World Health Day 2015

Unsafe food is linked to the death of an estimated 2 million people each year!

According to World Health Organization, four pillars determine food security: food availability, food access, food use and, lastly, stability, or the ability to obtain food over time. This year’s World Health Day focuses on food use, and more specifically on the problem of food safety.

According to WHO, unsafe food is linked to the deaths of an estimated 2 million people annually – including many children. Food containing harmful bacteria, viruses, parasites or chemical substances is responsible for more than 200 diseases, ranging from diarrhea to cancers.

New threats to food safety are constantly emerging. Changes in food production, distribution and consumption; changes to the environment; new and emerging pathogens; antimicrobial resistance – all pose challenges to national food safety systems. Increases in travel and trade enhance the likelihood that contamination can spread internationally

On the occasion of the World Health Day, the WHO wants to promote efforts to improve food safety, from farm to plate and everywhere in between. It is also important to work all along the food production chain, from farmers and manufacturers to vendors and consumers. It is also an opportunity to alert people working in different government sectors, farmers, manufacturers, retailers, health practitioners – as well as consumers – about the importance of food safety, and the part each can play in ensuring that everyone can feel confident that the food on their plate is safe to eat.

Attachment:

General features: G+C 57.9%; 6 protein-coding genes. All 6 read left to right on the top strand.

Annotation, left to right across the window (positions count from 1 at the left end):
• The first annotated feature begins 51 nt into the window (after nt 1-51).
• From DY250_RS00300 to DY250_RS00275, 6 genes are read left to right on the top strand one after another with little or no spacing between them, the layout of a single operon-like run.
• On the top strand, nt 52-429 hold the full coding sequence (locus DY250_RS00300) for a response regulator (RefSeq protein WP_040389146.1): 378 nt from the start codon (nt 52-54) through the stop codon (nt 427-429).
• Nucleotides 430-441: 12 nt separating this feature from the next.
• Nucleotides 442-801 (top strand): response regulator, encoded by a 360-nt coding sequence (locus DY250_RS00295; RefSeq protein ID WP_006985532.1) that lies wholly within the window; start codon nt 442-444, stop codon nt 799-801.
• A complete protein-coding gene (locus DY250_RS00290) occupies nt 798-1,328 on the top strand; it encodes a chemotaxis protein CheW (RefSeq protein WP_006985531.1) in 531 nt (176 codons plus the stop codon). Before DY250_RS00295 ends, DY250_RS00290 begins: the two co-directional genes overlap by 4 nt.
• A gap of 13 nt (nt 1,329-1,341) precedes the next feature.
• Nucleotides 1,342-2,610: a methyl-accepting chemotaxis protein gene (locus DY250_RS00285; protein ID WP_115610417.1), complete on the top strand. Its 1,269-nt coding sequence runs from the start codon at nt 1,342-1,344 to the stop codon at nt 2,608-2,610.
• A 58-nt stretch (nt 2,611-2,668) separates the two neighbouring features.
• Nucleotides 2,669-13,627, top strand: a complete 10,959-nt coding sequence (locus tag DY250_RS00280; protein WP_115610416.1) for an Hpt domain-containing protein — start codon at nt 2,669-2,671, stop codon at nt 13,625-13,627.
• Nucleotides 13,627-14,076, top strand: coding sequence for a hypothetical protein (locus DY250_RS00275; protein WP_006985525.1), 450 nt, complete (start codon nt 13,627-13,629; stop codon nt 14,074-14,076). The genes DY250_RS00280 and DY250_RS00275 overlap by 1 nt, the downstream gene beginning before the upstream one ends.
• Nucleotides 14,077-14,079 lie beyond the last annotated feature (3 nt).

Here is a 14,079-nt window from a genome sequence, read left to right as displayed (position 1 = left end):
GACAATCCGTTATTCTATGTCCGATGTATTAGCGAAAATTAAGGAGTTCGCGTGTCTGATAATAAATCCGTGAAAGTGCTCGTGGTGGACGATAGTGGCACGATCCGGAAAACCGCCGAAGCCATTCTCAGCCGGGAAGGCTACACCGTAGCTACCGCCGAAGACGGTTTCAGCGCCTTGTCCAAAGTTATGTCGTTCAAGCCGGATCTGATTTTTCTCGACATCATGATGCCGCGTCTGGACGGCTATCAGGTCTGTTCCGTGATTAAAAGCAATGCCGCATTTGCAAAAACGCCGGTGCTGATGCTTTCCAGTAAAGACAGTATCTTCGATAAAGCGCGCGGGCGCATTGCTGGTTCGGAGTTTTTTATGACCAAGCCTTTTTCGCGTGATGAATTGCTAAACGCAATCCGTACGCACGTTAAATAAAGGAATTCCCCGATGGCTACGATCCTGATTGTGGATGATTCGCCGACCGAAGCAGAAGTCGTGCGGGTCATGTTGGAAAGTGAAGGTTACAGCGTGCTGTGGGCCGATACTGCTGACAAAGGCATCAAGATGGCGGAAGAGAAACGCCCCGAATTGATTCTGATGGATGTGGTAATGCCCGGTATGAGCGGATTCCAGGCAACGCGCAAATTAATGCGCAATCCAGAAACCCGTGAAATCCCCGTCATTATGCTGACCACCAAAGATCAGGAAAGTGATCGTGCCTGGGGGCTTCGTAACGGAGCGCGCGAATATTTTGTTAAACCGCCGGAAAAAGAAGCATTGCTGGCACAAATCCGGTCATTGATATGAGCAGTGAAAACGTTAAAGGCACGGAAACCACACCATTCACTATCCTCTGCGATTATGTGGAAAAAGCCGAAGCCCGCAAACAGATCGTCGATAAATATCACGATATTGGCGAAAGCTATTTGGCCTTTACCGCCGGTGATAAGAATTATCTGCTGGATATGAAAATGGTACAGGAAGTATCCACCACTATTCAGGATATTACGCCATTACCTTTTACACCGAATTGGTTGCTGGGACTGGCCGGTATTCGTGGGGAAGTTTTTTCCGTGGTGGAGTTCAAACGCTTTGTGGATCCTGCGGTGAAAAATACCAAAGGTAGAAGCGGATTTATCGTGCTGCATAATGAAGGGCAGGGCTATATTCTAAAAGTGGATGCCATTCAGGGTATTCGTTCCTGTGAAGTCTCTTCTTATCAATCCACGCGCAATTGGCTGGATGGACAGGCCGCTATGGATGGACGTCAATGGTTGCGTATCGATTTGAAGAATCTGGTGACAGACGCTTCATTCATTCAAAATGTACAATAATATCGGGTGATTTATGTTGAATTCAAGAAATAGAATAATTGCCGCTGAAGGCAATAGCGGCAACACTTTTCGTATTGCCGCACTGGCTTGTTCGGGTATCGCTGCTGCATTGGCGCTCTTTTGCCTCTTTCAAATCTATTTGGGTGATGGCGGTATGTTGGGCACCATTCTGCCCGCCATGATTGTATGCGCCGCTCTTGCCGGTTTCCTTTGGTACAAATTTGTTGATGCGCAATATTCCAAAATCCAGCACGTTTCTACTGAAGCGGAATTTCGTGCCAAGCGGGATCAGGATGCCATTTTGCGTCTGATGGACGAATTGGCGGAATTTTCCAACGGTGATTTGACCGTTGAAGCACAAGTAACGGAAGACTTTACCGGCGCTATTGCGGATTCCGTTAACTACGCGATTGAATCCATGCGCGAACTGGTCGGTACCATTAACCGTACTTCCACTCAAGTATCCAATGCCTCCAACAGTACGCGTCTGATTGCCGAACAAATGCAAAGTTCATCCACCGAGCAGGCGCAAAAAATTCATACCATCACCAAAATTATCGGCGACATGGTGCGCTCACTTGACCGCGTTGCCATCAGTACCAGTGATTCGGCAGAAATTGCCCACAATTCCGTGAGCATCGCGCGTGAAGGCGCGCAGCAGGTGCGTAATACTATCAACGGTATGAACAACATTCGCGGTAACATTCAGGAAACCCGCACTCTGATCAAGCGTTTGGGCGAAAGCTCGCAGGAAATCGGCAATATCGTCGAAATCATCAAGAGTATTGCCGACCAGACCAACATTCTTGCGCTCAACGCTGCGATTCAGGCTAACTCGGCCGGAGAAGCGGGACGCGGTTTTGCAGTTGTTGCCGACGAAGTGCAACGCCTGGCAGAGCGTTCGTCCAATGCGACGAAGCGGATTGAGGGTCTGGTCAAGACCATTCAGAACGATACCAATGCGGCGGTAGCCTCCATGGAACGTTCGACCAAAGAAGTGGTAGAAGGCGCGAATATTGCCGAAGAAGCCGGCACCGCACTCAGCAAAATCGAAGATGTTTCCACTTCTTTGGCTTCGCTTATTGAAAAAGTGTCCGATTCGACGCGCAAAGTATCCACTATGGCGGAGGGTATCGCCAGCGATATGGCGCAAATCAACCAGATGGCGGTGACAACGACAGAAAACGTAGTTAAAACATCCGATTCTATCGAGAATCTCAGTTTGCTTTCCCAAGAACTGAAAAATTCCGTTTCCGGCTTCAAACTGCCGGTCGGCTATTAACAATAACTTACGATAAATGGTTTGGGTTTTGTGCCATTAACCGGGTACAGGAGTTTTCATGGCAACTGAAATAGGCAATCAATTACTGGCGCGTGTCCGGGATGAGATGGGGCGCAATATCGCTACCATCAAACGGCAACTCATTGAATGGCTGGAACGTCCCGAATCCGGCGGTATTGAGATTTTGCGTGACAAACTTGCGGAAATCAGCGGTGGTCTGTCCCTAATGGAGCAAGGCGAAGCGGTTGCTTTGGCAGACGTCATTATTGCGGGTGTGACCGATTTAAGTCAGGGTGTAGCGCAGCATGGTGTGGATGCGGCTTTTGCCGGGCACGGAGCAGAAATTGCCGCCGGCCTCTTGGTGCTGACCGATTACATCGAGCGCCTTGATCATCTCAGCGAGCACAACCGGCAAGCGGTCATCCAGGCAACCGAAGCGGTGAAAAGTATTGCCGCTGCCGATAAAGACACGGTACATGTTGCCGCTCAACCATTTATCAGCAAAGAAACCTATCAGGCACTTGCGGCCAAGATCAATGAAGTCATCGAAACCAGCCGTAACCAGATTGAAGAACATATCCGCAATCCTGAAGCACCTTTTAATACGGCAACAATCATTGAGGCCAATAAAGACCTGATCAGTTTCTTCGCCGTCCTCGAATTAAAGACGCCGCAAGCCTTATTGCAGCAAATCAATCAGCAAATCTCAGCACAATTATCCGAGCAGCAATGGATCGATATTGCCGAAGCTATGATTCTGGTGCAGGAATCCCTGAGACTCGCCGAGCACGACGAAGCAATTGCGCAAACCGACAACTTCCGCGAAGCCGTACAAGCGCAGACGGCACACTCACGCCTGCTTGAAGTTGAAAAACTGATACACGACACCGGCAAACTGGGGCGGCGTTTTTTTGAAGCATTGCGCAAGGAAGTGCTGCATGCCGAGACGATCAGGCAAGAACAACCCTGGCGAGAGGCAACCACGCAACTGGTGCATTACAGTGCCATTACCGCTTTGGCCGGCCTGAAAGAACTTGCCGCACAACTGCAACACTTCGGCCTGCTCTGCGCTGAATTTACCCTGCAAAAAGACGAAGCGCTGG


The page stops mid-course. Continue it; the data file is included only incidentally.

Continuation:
Exerpt from WHO web site

Dianova's Stance vis-à-vis Health & Social Protection Systems

We are facing global challenges in terms of food safety, as well as in terms of health in general and social protection. This is why the Dianova network wishes to appeal to a shared responsibility from all stakeholders to address these challenges. 

Excerpt from the Dianova Network Manifesto

At this particular historic point in time, which is in a full transition from the age of excess of the 20th century to the age of moderation in the 21st century, we need to learn to live in new conditions, since the myth of infinite growth has shown its limitations.

The challenge is how to guarantee health and social protection with sustainability, solidarity, and equity in an economic context that will be different to what we have today.

Dianova considers that it is here where it has a role to play, together with the communities and the entire third sector, which can mobilize means and resources with a lower requirement for money, because it knows to compensate for and sometimes replace money with passion, competence, generosity and commitment. This synergy between the public sector and the third sector is essential in responding to the challenges that are ahead of us, in order to guarantee sustainability in health and social protection systems.